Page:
The evening after the commemeoration demo (see last post), I found myself facilitating possibly the trickiest yet most exciting meeting I have ever taken part in. It took place in several different languages, with translations and sub-translations and different parts of the conversation happening simultaneously. Fortunately two English girls had turned up the night before, one who could speak Arabic and one Urdu, which she discovered by chance meant that she could speak with the Pashtun – so we were able to communicate between Iranians, Africans, Afghans, English and French activists.
The meeting was called to gather all those interested in taking part in political actions in Calais. As soon as we sat down, Benjamin, one of our Iranian friends, told me he wanted to do a hunger strike. It was clear from speaking with him that he had experience of this form of protest and that he was very serious about it. Ali, a close friend of his also wanted to join him in this and has experience of going without food or water for a week. After many translations and sub-translations, eleven people said they would join in with the hunger-strike and would also speak to others living in their squats and Jungles. Because of the threats and conditions they are facing, especially the threat of deportation to Greece for those who have been fingerprinted there, those proposing it were keen to start as soon as possible: the following day.
The following day, Tuesday 29th September, we all went down to the docks to meet with the hunger-strikers. A policecar was creeping around watching us, but this was nothing unusual. But then more cars and vans began appearing and we grew nervous. We warned the migrants to leave, but they needn´t have worried on this occasion as the police only took all of the white activists, leaving those from the camps and a black woman from Belgium behind.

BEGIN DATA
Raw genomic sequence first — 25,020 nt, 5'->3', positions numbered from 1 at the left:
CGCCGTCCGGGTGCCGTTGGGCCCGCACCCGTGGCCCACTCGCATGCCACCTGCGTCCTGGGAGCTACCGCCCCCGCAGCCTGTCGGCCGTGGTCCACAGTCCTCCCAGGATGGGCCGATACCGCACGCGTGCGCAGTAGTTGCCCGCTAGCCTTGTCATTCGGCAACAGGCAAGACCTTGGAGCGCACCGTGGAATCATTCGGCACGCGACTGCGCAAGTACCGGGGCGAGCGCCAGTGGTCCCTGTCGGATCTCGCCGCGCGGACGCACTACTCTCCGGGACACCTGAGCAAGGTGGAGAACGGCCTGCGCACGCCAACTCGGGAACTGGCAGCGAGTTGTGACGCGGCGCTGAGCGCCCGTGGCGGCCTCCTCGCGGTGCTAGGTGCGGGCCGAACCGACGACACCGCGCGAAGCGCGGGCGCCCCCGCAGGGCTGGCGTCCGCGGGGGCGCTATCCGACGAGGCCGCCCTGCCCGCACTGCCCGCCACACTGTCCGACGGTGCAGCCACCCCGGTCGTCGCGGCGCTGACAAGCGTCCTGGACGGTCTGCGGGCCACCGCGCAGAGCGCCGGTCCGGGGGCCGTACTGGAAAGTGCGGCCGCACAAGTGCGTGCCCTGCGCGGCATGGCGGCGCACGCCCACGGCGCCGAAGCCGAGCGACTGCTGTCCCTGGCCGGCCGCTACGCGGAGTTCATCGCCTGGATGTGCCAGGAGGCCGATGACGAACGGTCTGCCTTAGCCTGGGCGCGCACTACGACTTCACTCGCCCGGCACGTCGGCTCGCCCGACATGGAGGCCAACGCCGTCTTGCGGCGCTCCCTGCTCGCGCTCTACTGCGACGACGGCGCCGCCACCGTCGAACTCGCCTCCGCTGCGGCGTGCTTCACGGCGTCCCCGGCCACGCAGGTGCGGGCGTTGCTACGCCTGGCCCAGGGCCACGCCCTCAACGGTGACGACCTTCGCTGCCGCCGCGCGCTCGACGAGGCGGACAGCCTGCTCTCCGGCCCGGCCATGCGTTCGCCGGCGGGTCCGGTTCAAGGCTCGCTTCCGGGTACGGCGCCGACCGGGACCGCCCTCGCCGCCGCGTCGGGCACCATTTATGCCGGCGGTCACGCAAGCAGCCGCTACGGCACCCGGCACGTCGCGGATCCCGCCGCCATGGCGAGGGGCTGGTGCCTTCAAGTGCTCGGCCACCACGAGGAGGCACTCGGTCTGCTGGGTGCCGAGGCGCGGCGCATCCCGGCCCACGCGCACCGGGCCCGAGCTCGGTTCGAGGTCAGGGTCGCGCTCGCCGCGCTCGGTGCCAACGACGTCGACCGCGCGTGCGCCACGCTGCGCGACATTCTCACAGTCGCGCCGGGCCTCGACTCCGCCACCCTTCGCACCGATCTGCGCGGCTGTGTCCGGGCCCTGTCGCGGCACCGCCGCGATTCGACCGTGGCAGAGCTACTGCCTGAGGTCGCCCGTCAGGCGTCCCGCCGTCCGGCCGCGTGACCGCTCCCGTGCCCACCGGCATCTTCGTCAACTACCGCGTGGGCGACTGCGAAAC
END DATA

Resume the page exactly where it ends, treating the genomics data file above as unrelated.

Some of us had passports with us, some, like me, did not – intending to stand in solidarity without papers with our sans-papiers friends. Regardless, we were all taken to the police station, our questions about why were ignored like before. We were made to sit in the hall of the station and wait for around two hours, presumably enough time for them to try to fabricate an excuse for taking us. Those of us without our passports decided not to state our nationality, which they did not like, saying it made checking our identity more difficult, despite the fact that most gave our names and dates of birth. After a couple of hours some of the more recent arrivals in Calais were allowed to leave. Others of us were led one at a time up some stairs where we were questioned. It seemed completely arbitrary. One girl who understands French heard the police insulting us and making jokes. One of them called her ugly. We were kicking ourselves for not having read up on French law, so much of what they were doing would be illegal in England. The only thing we knew was that they are only allowed to hold you for four hours on an identity check. Eventually it was my turn to be led up the stairs. I was taken to an interview room with an arrogant man (who later turned out to be the Brigadier of Calais), a buffon and a translator who seemed to take great pleasure in translating to me that I had been picked up and was being held because “French police are not nice”. I asked if this was the legal reason and he replied “yes” and then translated that the Brigadier was singing a U2 song. I was then told that on Sunday I had taken part in a demonstration which had not been declared in advance, thus making the demo illegal under French law. I said I would like to speak to a solicitor before answering any questions, but was told I could not speak with one because I was not under arrest. I asked if I was free to leave and was told no because they wanted to ask me some questions, which I said I would not answer without a lawyer, which they said I could not see because I was not under arrest, and so on and so on… before finally it was explained to me that I could just answer “no reply” to each of the questions in turn. I had already said that without a lawyer I had nothing more to declare and would answer no comment to all other questions. The Brigadere was happy about this as it apparently made things easier for him.